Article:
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Greener Chemistry Leads the SCC Charge in Charleston
By: Rachel Grabenhofer, Cosmetics & Toiletries
Posted: June 25, 2012
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The last presentation of the day was given by Russel Walters, PhD, of Johnson & Johnson, who detailed a vibrational spectroscopy system to map sodium dodecyl sulfate (SDS) and its permeation and interaction with the skin. Raman spectroscopy and infrared imaging successfully tracked SDS across different regions of the skin and revealed a surprising change in concentration in the viable epidermis boundary, which may be due to solubility. The overall goal of his work was to develop surfactants that are milder by changing their dynamics to keep them on the skin rather than allowing them into the skin. After a day full day of scientific insights, the conference adjourned for a networking cocktail reception and dinner, including fresh shrimp cocktail—a Charleston favorite.
Molecular Skin Biology
The second day of event was led by Howard Epstein, PhD, of EMD Chemicals, who moderated the session on molecular biology of the skin. Presenting first was Philip Ludwig of Lonza, who described work using red rice meristem cultures to promote skin rejuvenation at the epigenetic, protein and macro level. The cultures are grown in bioreactors in a sustainable process to reduce biomass waste. Tests showed the ingredient imparted a dose-dependent increase in skin hydration, barrier function and pore size reduction. This technology was recognized by Cosmetics & Toiletries as a finalist for its 2012 R&D Awards.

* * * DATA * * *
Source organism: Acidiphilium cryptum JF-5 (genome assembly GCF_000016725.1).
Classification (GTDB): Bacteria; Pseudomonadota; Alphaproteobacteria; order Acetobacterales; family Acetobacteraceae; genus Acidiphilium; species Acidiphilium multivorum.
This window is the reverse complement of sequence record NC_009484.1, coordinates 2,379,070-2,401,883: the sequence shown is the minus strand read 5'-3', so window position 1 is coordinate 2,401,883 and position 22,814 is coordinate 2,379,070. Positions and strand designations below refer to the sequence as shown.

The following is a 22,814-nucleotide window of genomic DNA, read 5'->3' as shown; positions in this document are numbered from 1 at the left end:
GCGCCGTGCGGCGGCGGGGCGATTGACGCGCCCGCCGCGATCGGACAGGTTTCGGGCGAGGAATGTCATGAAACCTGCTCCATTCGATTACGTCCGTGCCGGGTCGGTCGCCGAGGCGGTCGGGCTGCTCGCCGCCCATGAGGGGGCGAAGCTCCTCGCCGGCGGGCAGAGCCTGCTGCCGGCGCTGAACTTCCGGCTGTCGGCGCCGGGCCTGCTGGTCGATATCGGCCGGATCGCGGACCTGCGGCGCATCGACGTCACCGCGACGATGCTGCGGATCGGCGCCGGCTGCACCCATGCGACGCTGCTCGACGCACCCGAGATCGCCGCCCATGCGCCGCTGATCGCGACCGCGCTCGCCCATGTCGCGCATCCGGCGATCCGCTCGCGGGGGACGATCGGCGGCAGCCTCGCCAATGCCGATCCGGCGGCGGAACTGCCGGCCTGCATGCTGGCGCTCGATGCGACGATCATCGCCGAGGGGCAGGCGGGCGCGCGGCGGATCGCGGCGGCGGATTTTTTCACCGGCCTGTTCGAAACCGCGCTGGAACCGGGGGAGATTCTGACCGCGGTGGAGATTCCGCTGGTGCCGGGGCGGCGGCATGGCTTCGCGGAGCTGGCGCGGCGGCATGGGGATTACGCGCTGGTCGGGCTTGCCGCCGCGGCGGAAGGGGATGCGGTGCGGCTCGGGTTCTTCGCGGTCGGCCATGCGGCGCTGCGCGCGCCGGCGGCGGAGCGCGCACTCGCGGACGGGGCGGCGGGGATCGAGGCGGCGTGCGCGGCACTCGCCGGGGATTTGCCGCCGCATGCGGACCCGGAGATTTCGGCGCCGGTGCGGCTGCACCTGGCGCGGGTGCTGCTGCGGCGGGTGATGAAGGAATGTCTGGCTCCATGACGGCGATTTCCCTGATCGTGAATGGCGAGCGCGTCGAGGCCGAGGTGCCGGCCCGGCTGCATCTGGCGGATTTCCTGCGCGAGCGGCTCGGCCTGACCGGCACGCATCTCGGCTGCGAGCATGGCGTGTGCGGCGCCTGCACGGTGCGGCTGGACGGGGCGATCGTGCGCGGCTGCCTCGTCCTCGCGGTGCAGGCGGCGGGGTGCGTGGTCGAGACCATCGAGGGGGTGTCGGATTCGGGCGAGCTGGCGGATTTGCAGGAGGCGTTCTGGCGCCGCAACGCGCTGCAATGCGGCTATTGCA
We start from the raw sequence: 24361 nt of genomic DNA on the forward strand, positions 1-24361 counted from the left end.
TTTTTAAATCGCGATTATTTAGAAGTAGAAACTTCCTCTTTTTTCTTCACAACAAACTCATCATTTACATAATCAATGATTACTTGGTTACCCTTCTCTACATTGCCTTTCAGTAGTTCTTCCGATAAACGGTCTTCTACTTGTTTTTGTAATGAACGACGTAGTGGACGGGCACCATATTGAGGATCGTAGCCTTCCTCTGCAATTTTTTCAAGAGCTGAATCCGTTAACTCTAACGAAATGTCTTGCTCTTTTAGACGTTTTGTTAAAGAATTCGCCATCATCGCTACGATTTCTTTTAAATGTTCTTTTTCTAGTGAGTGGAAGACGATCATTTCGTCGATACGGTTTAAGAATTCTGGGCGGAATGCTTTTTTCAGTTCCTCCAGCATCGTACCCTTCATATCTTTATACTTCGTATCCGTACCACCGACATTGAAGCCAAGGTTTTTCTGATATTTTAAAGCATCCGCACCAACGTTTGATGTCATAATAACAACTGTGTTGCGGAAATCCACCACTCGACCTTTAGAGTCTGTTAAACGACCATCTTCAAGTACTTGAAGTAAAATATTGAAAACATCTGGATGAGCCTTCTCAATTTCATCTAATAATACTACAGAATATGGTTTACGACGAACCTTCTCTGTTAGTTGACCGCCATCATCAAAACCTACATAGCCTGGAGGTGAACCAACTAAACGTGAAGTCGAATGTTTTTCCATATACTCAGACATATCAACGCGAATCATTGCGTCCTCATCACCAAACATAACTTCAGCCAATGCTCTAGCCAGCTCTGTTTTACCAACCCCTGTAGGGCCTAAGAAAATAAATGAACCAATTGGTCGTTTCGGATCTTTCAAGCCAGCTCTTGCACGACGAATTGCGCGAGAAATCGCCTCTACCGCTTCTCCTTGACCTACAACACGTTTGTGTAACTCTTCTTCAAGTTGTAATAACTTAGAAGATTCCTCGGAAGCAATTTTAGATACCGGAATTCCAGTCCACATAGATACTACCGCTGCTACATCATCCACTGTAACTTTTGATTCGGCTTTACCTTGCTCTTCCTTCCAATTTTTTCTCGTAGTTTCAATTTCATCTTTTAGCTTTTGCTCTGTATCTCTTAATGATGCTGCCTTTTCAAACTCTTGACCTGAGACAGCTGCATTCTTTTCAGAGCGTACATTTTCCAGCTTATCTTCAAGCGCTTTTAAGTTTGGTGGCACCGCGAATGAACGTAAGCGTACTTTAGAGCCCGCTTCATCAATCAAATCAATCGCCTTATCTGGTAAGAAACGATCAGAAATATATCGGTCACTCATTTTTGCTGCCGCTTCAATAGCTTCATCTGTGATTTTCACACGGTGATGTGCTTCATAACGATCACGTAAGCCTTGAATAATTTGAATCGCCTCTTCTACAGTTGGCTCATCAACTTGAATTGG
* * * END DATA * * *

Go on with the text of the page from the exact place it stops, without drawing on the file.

Following Ludwig was Sandy Dumont, PhD, of Seppic, with a presentation on the effect of xylityl glucoside (XG) on the expression of barrier function-related genes and moisturization-related proteins. Results, as shown by quantitative reverse transcription (qRT) polymerase chain reaction (PCR) analysis, confirmed that XG can regulate both genes and proteins involved in the epidermal differentiation process.
Rounding out the session was a presentation by Lintner considering the potential to inhibit and reverse glycation and glycotoxins in skin. He presented research on a plant extract of Albizia julibrissin, known as “night sleeper” in Persia, which was found to inhibit the glycation of bovine serum albumin by nearly 50%. In vivo studies of the extract also showed its ability to fight the visible signs of fatigue, including baggy eyes, dark circles and drawn faces.
The last day’s luncheon was led by Dallal, who gave a “hat’s off” to the presenters. He said, “We’ve really learned something, and it’s nice to see and meet the presenters as well as hear questions from the audience,” which he noted is a downfall of watching webinars rather than real participation. He added that the talks grouped on similar subjects help researchers with their “Ah-ha!” moment—and that research is happening so quickly that even his work from the past 30 years rarely shows up in literature searches.